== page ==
Some LIKE it hot? NOT!
Some like it hot and some sweat when the heat is on
Some feel the heat and decide that they can’t go on
Some like it hot, but you can’t tell how hot ’til you try
Some like it hot, so let’s turn up the heat ’til we fry
Feel the heat pushing you to decide
Feel the heat burning you up, ready or not
(Lyrics from the song ‘Some Like It Hot’ by The Power Station – 1985
You may have heard it said about a person that they were ‘not worth their salt’. This phrase refers to the practice of paying Roman soldiers partially in salt. Salt was an expensive commodity because it was scarce in the ancient world. This salt money payment given to the Legionnaires was called ‘salarium’ and our modern English word salary is derived from that.
Roman soldiers used salt to help prevent muscle cramps from dehydration, and this is why ‘some’ people still think taking salt tablets is a good idea. Maybe if you were living back in the nineteenth century or earlier.
The chemical name for common table salt is ‘sodium chloride’ but when athletes sweat during extreme exertion and in high heat conditions, what they are really losing in their perspiration is electrolytes. Electrolytes are types of ‘salts’ which include not only sodium and chloride, but potassium and calcium as well. They are electrically charged minerals and compounds that produce energy in our bodies and allow our muscles to contract. Physical performance is affected by both the loss of electrolytes AND water! Low electrolyte levels will cause muscle cramping. Severe electrolyte imbalances can cause serious problems such as coma, seizures, and cardiac arrest.
Electrolyte pills should ONLY be used by athletes during extreme workouts and long distance runs, especially during periods of high heat and humidity.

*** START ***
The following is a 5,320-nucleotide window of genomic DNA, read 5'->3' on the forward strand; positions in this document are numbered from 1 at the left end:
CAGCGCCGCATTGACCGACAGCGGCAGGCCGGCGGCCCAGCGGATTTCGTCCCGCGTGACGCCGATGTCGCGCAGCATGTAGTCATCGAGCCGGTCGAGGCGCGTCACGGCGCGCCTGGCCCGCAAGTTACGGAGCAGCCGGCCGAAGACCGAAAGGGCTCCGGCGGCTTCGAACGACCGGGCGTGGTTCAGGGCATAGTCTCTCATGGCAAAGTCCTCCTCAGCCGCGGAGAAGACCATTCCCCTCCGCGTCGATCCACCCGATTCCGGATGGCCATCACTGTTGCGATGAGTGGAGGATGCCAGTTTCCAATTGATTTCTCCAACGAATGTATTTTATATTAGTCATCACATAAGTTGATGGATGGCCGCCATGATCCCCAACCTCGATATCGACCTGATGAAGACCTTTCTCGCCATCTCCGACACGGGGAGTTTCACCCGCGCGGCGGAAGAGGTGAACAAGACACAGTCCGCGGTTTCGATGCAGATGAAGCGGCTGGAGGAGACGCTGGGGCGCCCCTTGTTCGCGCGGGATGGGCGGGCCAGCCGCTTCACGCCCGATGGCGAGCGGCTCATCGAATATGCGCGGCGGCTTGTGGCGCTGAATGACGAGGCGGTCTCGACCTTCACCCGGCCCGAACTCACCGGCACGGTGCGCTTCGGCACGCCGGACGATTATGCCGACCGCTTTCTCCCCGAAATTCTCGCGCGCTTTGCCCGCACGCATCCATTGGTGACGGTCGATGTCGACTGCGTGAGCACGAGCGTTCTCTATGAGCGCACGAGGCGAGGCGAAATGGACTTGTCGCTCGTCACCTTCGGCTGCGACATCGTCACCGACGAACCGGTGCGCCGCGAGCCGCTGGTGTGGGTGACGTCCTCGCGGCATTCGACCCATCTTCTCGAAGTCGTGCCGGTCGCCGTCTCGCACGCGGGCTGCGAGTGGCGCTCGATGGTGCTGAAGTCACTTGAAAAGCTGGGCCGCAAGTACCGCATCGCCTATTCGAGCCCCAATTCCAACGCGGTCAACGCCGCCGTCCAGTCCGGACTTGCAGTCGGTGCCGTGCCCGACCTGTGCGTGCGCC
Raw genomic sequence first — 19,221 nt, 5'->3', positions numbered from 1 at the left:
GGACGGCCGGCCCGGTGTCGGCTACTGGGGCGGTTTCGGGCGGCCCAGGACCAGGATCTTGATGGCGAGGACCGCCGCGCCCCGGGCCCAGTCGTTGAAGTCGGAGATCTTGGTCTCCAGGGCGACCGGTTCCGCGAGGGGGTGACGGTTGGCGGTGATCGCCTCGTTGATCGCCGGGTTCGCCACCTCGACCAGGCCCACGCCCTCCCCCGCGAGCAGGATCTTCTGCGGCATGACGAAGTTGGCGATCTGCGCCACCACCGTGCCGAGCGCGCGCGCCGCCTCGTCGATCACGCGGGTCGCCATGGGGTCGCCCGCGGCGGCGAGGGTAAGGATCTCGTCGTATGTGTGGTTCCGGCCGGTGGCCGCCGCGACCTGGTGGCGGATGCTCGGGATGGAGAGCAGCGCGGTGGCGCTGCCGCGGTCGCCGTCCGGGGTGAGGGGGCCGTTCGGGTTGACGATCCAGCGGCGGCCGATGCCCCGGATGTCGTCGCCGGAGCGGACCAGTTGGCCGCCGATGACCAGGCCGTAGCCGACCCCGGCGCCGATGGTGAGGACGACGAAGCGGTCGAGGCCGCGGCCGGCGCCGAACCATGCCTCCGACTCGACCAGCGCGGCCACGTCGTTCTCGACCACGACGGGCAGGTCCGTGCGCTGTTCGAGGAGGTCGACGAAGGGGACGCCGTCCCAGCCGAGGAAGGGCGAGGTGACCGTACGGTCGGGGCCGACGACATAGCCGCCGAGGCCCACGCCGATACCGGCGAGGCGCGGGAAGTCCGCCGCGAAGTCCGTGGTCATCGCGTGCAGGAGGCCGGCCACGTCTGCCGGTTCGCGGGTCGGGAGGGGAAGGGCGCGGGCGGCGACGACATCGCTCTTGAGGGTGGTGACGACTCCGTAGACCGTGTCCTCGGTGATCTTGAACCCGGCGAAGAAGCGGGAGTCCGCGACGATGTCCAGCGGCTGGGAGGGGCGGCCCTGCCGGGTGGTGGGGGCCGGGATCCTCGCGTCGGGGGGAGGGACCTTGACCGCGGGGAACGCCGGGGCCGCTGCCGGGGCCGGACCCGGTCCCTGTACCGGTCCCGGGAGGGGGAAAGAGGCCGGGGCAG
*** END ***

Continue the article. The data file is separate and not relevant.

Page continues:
Likewise severe loss of water (dehydration) can kill you! Water is one of the seven vital nutrients that our bodies NEED to survive.
There needs to be a balance of the electrolyte and water content in our bodies. This is regulated by our kidneys. The kidneys remove wastes and extra fluid from the body, producing about 1 to 2 quarts (liters) of urine daily.
Urine should be clear or a lightly tinted yellow color. The darker the color of your urine, the grater the level of dehydration.
Athletes need to train in order to improve their physical performance. Training schedules need to be strictly followed to get the most out of the training effect . Bad weather can delay training by a day or two AT MOST, but skipping entire weeks will undo everything you are trying to accomplish. If you are training for a fall marathon, you will be running 3 to 4 days a week, all summer long, probably in high heat and high humidity. At least one of those weekly run days will be your long run. Yes, it’s going to be hot during the summer. So logically, you are going to be hot, sweaty, tired, and thirsty towards the end of your workouts, and especially during those long runs. The average person sweats between 0.8 to 1.4 liters, or 27.4 to 47.3 ounces per hour of exercise. (That’s equal to roughly one to three pounds of body weight.) You need to replace that fluid loss!
The general rule of thumb for fluid consumption during runs is: Take in 4 to 6 ounces of fluid every 20 minutes. Runners running faster than 8-minute miles should drink 6 to 8 ounces every 20 minutes. You may need more, you may need less, but it is of the utmost importance that you listen to YOUR BODY! Everybody is different, and EVERY BODY is different.